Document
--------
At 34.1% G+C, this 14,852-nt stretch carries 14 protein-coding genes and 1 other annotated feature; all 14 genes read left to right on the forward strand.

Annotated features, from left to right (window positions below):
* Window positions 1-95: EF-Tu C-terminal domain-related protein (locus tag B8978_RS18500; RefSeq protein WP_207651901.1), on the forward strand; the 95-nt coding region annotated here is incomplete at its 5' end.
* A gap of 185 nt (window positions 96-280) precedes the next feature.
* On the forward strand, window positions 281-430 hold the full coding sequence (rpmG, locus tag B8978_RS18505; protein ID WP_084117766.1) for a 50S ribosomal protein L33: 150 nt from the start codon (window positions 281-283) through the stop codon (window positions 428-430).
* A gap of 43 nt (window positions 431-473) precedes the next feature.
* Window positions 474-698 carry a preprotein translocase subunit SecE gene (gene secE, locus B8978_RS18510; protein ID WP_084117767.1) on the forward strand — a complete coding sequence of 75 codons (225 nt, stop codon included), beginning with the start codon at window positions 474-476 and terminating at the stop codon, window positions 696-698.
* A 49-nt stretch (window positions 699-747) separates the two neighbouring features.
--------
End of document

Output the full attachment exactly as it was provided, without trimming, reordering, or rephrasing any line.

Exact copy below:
At 34.1% G+C, this 14,852-nt stretch carries 14 protein-coding genes and 1 other annotated feature; all 14 genes read left to right on the forward strand.

Annotated features, from left to right (window positions below):
* Window positions 1-95: EF-Tu C-terminal domain-related protein (locus tag B8978_RS18500; RefSeq protein WP_207651901.1), on the forward strand; the 95-nt coding region annotated here is incomplete at its 5' end.
* A gap of 185 nt (window positions 96-280) precedes the next feature.
* On the forward strand, window positions 281-430 hold the full coding sequence (rpmG, locus tag B8978_RS18505; protein ID WP_084117766.1) for a 50S ribosomal protein L33: 150 nt from the start codon (window positions 281-283) through the stop codon (window positions 428-430).
* A gap of 43 nt (window positions 431-473) precedes the next feature.
* Window positions 474-698 carry a preprotein translocase subunit SecE gene (gene secE, locus B8978_RS18510; protein ID WP_084117767.1) on the forward strand — a complete coding sequence of 75 codons (225 nt, stop codon included), beginning with the start codon at window positions 474-476 and terminating at the stop codon, window positions 696-698.
* A 49-nt stretch (window positions 699-747) separates the two neighbouring features.